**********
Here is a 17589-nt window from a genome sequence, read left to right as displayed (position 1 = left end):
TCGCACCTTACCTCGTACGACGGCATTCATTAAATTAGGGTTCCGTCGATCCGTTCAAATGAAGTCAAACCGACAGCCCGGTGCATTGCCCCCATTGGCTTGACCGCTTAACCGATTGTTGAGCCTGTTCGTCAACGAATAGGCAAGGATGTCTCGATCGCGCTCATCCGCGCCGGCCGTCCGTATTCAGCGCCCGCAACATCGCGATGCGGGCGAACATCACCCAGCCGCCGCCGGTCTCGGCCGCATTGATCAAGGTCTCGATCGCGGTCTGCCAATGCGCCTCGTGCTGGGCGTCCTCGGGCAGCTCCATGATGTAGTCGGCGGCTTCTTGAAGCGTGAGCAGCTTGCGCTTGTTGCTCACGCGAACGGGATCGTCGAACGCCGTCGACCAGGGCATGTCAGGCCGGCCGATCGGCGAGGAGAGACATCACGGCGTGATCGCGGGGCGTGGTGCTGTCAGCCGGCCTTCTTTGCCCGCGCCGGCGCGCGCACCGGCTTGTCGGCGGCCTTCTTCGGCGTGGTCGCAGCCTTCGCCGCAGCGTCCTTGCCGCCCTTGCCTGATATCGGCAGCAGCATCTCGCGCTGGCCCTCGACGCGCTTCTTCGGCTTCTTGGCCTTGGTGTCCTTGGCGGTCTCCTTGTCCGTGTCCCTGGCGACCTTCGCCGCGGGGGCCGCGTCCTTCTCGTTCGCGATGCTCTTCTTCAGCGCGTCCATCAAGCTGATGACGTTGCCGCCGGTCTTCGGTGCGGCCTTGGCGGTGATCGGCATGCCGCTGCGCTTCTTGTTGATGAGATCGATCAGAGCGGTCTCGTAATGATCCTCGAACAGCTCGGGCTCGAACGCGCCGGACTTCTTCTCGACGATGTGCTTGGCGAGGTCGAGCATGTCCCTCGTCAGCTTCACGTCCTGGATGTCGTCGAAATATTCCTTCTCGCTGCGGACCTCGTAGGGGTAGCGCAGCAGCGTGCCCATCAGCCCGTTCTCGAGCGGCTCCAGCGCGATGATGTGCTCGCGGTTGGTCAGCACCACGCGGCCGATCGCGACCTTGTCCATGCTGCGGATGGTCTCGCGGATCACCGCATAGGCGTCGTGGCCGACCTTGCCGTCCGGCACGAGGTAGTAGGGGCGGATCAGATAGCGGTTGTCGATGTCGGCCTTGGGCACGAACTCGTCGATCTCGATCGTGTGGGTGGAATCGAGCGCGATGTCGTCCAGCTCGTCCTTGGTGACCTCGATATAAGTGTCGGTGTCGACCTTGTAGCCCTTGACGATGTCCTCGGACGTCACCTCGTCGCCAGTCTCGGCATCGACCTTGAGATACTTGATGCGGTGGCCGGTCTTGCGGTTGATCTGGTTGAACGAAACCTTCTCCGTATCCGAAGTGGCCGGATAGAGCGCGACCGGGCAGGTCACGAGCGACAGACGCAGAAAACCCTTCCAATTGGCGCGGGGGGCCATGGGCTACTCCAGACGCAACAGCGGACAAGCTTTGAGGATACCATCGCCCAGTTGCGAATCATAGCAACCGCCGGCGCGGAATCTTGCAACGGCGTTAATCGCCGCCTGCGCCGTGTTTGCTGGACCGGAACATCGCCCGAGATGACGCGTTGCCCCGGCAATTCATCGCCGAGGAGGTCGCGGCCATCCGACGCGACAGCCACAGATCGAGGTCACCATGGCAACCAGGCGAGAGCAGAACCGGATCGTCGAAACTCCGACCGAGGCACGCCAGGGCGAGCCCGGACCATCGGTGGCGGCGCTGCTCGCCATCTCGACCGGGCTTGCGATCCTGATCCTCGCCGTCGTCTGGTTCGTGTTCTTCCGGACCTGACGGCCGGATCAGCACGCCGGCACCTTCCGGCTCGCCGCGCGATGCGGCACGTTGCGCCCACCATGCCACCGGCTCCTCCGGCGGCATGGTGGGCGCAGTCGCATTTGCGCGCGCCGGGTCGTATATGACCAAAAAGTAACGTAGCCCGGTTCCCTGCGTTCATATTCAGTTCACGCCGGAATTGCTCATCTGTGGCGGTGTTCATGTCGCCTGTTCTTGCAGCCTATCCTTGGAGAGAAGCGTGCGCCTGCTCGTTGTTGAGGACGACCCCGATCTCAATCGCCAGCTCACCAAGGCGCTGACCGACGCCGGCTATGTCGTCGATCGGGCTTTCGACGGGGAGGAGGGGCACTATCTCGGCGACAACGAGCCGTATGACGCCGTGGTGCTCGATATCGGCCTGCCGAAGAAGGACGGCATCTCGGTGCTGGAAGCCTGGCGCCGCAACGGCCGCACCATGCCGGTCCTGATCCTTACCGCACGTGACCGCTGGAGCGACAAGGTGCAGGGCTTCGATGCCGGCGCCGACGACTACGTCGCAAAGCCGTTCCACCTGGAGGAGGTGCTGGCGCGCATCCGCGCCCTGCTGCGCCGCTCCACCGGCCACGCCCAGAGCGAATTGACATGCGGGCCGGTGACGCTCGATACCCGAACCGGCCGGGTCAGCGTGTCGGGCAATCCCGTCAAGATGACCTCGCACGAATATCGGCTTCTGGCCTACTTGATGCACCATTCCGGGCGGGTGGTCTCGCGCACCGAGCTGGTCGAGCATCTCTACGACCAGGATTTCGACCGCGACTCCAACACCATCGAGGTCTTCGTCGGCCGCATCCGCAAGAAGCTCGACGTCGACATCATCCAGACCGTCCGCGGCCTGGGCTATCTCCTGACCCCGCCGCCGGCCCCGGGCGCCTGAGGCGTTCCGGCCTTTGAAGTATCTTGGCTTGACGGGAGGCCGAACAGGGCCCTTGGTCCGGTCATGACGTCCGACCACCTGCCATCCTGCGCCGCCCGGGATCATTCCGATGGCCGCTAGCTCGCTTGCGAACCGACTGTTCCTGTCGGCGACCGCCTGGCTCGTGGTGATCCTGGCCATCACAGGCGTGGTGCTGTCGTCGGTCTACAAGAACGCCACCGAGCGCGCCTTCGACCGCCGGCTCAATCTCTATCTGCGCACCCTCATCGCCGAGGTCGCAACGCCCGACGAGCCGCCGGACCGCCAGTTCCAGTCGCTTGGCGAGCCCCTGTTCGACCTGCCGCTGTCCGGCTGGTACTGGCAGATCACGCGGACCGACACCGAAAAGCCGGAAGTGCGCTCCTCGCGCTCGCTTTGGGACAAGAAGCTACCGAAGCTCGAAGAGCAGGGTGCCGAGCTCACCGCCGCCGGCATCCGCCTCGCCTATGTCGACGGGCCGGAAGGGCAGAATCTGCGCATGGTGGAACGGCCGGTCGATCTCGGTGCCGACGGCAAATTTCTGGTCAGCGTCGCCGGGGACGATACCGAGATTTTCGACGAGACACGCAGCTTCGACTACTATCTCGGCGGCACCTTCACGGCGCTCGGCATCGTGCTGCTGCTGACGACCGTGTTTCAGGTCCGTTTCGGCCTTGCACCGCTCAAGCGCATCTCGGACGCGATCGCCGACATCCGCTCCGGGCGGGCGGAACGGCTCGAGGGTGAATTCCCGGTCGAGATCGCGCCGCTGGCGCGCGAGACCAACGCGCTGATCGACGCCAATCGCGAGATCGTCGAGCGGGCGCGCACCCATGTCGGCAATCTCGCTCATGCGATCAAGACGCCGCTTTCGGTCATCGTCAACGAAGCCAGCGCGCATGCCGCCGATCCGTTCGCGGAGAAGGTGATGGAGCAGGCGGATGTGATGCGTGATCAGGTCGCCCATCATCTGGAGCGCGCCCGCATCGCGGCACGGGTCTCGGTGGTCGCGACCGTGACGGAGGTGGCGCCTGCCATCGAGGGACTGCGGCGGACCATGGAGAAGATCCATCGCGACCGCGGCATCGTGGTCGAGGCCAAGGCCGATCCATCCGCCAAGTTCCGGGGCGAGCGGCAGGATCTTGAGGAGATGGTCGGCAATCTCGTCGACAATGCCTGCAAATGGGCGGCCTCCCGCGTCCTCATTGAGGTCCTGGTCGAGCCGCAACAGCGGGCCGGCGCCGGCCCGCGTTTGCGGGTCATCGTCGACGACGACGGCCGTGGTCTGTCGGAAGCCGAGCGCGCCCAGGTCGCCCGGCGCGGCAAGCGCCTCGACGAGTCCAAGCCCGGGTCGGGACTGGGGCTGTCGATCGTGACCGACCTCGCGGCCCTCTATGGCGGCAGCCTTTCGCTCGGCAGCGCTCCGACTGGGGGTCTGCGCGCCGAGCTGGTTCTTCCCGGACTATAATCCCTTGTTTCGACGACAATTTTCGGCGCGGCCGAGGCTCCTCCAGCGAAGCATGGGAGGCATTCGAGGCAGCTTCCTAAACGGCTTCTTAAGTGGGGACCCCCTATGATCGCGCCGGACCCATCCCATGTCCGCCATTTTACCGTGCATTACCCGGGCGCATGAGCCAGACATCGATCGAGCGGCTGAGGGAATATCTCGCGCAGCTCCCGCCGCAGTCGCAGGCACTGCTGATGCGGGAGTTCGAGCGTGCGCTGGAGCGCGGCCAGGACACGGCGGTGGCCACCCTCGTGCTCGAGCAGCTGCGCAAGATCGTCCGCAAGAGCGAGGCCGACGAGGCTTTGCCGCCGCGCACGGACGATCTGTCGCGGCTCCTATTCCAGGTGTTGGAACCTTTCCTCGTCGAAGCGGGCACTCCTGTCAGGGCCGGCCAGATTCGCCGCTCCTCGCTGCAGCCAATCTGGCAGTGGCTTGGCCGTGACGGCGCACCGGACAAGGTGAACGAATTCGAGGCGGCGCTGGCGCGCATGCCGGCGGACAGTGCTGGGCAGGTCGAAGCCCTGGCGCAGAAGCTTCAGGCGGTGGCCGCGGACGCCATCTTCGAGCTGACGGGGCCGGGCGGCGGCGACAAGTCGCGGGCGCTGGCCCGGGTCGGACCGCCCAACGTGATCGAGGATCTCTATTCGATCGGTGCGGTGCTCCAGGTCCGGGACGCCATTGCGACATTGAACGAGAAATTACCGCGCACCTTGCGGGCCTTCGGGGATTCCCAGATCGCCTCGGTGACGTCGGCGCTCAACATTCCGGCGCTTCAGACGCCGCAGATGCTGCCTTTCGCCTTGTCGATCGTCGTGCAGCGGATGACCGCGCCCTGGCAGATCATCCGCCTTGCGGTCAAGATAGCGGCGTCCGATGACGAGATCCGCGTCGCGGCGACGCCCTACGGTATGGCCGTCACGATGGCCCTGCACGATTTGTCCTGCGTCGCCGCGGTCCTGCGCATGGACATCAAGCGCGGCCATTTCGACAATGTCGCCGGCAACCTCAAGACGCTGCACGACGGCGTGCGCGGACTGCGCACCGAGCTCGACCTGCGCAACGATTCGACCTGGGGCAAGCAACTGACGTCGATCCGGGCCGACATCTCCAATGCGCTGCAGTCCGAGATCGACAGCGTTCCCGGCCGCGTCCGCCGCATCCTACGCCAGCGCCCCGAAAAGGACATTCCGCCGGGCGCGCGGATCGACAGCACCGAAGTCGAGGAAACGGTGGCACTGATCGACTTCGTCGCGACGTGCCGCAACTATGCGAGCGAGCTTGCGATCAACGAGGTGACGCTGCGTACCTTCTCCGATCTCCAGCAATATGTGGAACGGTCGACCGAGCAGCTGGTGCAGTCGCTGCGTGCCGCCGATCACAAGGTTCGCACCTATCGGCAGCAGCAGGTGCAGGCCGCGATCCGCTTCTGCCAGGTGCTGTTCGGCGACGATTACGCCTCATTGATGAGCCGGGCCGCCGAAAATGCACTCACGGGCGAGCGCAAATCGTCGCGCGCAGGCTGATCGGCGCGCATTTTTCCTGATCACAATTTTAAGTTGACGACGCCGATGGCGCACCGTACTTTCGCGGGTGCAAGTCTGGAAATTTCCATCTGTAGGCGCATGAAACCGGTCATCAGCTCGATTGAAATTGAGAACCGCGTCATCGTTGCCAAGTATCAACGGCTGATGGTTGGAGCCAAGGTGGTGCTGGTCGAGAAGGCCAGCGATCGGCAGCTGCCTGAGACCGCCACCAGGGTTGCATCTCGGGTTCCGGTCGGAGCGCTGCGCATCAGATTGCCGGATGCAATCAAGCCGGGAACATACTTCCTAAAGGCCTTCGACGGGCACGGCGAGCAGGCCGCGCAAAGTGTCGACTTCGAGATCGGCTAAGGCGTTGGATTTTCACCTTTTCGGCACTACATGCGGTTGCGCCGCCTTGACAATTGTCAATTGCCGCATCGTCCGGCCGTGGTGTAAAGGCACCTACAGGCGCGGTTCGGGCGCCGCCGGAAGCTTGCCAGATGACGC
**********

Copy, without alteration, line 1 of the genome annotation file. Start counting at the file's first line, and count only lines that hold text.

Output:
Here is a 17589-nt window from a genome sequence, read left to right as displayed (position 1 = left end):